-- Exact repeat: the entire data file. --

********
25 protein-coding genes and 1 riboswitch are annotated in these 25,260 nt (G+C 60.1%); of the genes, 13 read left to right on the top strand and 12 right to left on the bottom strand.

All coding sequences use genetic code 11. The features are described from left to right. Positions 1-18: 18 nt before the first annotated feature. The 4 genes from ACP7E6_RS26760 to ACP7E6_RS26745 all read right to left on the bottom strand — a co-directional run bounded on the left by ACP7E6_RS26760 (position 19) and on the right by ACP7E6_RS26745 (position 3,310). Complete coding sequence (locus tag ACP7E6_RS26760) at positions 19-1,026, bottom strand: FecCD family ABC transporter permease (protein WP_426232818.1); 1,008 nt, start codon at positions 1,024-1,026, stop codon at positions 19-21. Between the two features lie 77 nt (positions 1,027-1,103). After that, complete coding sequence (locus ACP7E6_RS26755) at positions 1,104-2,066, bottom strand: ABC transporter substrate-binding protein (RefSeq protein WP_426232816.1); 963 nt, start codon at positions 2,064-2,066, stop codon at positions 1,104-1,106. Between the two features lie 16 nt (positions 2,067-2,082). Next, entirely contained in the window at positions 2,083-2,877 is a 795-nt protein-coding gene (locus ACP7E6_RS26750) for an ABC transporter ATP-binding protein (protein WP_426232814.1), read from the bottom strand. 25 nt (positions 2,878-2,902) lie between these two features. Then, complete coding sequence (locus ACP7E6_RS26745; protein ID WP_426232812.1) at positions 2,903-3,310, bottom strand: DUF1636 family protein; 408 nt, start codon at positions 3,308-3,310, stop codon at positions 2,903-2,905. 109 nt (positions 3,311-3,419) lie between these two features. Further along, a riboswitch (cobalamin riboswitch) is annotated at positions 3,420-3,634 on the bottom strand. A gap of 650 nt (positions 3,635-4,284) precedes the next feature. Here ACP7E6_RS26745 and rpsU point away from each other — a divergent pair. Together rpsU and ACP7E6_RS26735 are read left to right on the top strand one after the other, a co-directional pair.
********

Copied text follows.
25 protein-coding genes and 1 riboswitch are annotated in these 25,260 nt (G+C 60.1%); of the genes, 13 read left to right on the top strand and 12 right to left on the bottom strand.

All coding sequences use genetic code 11. The features are described from left to right. Positions 1-18: 18 nt before the first annotated feature. The 4 genes from ACP7E6_RS26760 to ACP7E6_RS26745 all read right to left on the bottom strand — a co-directional run bounded on the left by ACP7E6_RS26760 (position 19) and on the right by ACP7E6_RS26745 (position 3,310). Complete coding sequence (locus tag ACP7E6_RS26760) at positions 19-1,026, bottom strand: FecCD family ABC transporter permease (protein WP_426232818.1); 1,008 nt, start codon at positions 1,024-1,026, stop codon at positions 19-21. Between the two features lie 77 nt (positions 1,027-1,103). After that, complete coding sequence (locus ACP7E6_RS26755) at positions 1,104-2,066, bottom strand: ABC transporter substrate-binding protein (RefSeq protein WP_426232816.1); 963 nt, start codon at positions 2,064-2,066, stop codon at positions 1,104-1,106. Between the two features lie 16 nt (positions 2,067-2,082). Next, entirely contained in the window at positions 2,083-2,877 is a 795-nt protein-coding gene (locus ACP7E6_RS26750) for an ABC transporter ATP-binding protein (protein WP_426232814.1), read from the bottom strand. 25 nt (positions 2,878-2,902) lie between these two features. Then, complete coding sequence (locus ACP7E6_RS26745; protein ID WP_426232812.1) at positions 2,903-3,310, bottom strand: DUF1636 family protein; 408 nt, start codon at positions 3,308-3,310, stop codon at positions 2,903-2,905. 109 nt (positions 3,311-3,419) lie between these two features. Further along, a riboswitch (cobalamin riboswitch) is annotated at positions 3,420-3,634 on the bottom strand. A gap of 650 nt (positions 3,635-4,284) precedes the next feature. Here ACP7E6_RS26745 and rpsU point away from each other — a divergent pair. Together rpsU and ACP7E6_RS26735 are read left to right on the top strand one after the other, a co-directional pair.